Bellaire - Meyerland - West University Edition | August 2022


Investing in teachers The scal year 2022-23 budget involves making key investments in teachers and support sta.




sign-on bonus for certain roles $1,000-$3,000

Starting salary to increase from $56,869 to


raise depending on pay grade 6%-16%

raises on average across the board 11%

Houston ISD has until the September 2024 to spend all of its Elementary and Secondary School Emergency Relief dollars. As of mid- June, HISD allocated about half and spent about one-quarter. SOURCE: HOUSTON ISDCOMMUNITY IMPACT NEWSPAPER Examining ESSER

Total funding: $1.16B


minimum wage for most employees $15 per hour

Funding for all schools to employ a:

Librarian or media specialist

Nurse or nurse assistant


Remaining: $545.43M

February, and future increases are anticipated to keep the dis- trict competitive, which will necessitate a new approach to budgeting, House said. District 5 trustee Sue Deigaard—who represents the Bellaire, Meyerland and West University area—said the budget represented a step in the right direction for the district in terms of being more competitive with pay. However, she said she had concerns about the budget’s sustainability. “My biggest worry about this budget is what happens in two years when the ESSER dollars run out,” she said. Although Deigaard voted to approve the budget in June, she described her vote at the time as a reluctant one. She said the budget did not pro- vide enough specics on how ocials would ensure money was being targeted at the dis- trict’s biggest needs in terms of actually helping students learn, calling that the “north star.” “Just having a balanced budget is not the measure of a successful school district,” she said. “These are all means to an end. The ultimate end is, ‘how are the children?’” Moving forward, HISD will work with the consulting rm Alvarez and Marsal to take a deep dive into nances, which will include identifying ways to improve eciencies

district’s highest-need cam- puses, House said. “This budget makes a com- mitment to putting more funds directly in the hands of our campus leaders, espe- cially as they navigate lead- ing, teaching and learning … in the shadow of a global pan- demic,” House said. In comments to Community Impact Newspaper , Ander- son said teachers not feeling supported is a key factor in a teacher shortage being seen nationwide. Moving forward, teachers will need to continue to be at the table where edu- cational decisions are being made, she said. As of June 16, the most recent data available, HISD had allocated roughly $614.57 million of its $1.16 billion in ESSER funds, which includes two separate packages called ESSER II and ESSER III. About $363 million of the funding has been spent so far. The remaining ESSER II funds must be allocated by Sept. 30, 2023, while the ESSER III funds must be allocated by Sept. 30, 2024, according to ESSER guide- lines. After that point, HISD will be on the hook to fund its compensation plan out of its own budget. The bigger picture The teacher salary increases were part of a ve-year stra- tegic plan House released in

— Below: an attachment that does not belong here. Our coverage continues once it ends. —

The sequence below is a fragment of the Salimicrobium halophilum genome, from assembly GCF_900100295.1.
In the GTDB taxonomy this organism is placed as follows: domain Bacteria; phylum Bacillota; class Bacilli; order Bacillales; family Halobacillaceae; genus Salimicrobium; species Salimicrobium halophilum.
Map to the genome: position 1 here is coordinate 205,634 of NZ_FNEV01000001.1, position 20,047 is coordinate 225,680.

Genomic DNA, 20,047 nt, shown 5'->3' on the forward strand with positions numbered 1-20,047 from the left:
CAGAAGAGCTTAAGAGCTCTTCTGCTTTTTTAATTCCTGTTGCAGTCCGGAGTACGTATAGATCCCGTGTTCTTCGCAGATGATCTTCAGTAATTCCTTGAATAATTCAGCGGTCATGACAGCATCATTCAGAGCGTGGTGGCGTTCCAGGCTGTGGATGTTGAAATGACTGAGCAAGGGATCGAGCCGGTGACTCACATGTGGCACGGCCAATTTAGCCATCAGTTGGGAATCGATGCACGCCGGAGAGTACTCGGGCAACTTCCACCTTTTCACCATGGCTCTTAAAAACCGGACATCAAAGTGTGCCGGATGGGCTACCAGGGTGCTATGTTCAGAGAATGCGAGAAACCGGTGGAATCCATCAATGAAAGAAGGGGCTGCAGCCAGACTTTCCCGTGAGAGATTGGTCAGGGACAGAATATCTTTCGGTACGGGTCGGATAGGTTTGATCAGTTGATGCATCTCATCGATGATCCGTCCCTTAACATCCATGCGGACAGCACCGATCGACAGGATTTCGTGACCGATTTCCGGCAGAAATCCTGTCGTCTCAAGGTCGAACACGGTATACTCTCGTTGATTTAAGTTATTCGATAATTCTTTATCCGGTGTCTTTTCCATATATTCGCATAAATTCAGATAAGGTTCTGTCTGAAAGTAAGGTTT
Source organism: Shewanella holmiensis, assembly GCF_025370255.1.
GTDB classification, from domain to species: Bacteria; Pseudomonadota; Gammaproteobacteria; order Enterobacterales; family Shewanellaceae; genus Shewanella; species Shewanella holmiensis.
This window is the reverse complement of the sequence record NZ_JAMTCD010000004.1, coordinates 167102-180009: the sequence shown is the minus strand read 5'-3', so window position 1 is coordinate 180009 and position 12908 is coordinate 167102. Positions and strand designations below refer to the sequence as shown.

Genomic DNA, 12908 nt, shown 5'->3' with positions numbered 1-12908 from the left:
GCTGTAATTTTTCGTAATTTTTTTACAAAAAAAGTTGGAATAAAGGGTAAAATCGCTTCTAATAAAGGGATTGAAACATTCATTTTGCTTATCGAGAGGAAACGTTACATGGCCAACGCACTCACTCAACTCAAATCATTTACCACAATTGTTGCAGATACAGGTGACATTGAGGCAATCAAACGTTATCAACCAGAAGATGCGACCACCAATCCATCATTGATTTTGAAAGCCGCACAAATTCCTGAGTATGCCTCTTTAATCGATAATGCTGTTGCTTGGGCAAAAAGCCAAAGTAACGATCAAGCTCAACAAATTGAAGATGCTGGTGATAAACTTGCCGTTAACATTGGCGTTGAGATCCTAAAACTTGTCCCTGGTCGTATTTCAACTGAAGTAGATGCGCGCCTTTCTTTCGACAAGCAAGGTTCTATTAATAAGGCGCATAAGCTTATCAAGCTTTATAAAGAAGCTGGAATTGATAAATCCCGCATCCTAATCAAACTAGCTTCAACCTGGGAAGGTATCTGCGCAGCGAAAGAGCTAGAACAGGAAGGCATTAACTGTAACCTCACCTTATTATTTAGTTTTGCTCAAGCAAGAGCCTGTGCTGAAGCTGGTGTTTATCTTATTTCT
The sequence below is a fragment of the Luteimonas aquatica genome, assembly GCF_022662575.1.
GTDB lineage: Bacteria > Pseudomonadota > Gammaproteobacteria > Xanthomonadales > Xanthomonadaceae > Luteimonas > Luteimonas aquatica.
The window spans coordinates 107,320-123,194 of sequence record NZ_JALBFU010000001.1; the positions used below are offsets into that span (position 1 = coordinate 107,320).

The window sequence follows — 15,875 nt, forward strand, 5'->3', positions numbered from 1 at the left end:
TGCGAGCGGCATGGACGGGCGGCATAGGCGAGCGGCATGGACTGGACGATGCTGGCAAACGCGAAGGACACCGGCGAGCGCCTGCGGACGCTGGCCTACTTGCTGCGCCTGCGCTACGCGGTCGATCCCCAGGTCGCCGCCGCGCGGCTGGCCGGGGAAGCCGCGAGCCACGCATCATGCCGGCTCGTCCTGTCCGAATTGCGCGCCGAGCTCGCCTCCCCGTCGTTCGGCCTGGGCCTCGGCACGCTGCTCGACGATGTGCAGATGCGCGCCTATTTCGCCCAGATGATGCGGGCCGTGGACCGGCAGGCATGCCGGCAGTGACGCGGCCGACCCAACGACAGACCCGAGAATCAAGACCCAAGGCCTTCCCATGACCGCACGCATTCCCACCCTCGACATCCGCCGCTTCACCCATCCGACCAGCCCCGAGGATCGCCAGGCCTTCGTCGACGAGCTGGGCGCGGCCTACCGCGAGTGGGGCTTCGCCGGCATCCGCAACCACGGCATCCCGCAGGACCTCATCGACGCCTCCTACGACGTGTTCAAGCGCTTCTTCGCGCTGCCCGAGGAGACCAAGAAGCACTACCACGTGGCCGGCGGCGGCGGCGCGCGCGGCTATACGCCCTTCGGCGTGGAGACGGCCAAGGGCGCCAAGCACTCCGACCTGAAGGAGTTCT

Centrally funded



Heating, ventilation and air conditioning

$36M allocated

$83M allocated

$28.3M spent

$0 spent

Employee and teacher stipends

Wraparound services

$50M allocated

$11.4M allocated

$29.6M spent

$9M spent

Middle school student laptops

COVID-19/safe reopening

$34.3M allocated

$6.2M allocated

$11.6M spent

$2.6M spent

Houston ISD must allocate all ESSER II funds by Sept. 30, 2023, and all ESSER III funds by Sept. 30, 2024.

Learning loss ex spending

Air ltration systems

$4M allocated

$34.1M allocated

$3.3M spent

$27.2M spent

Fine arts and supplies

Postsecondary exam prep

$22.2M allocated

$2.6M allocated

$15.7M spent

$586K spent

HISD chapter of the Federa- tion of Teachers. “If you want students to learn and you want students to feel safe and appreciated, you have to do the same thing for sta.” However, several trustees, along with Superintendent Millard House II, were quick to point out that the raises were made possible in part thanks to one-time federal coronavirus relief dollars through the federal Elemen- tary and Secondary School Emergency Relief program. If signicant changes are not

potentially the consolida- tion of schools. Budget overview The adopted $2.26 billion budget is expected to result in a $31 million decit in FY 2022-23, according to dis- trict information. About $102 million in one-time ESSER funds are being used to plug holes, including $52 million to pay salaries. Another $50 million will be allocated to indirect costs, including as discretionary money at the

made in the near future, the district faces a potential “s- cal cli” in the 2024-25 school year, House said. “These resources have allowed us to make major investments in our students and teachers, but we know that these funds are not perma- nent,” House said at the June 9 meeting. As they work through fed- eral relief dollars, district lead- ers are looking into ways they can save money down the line, a process that will include cuts to central oce funding and



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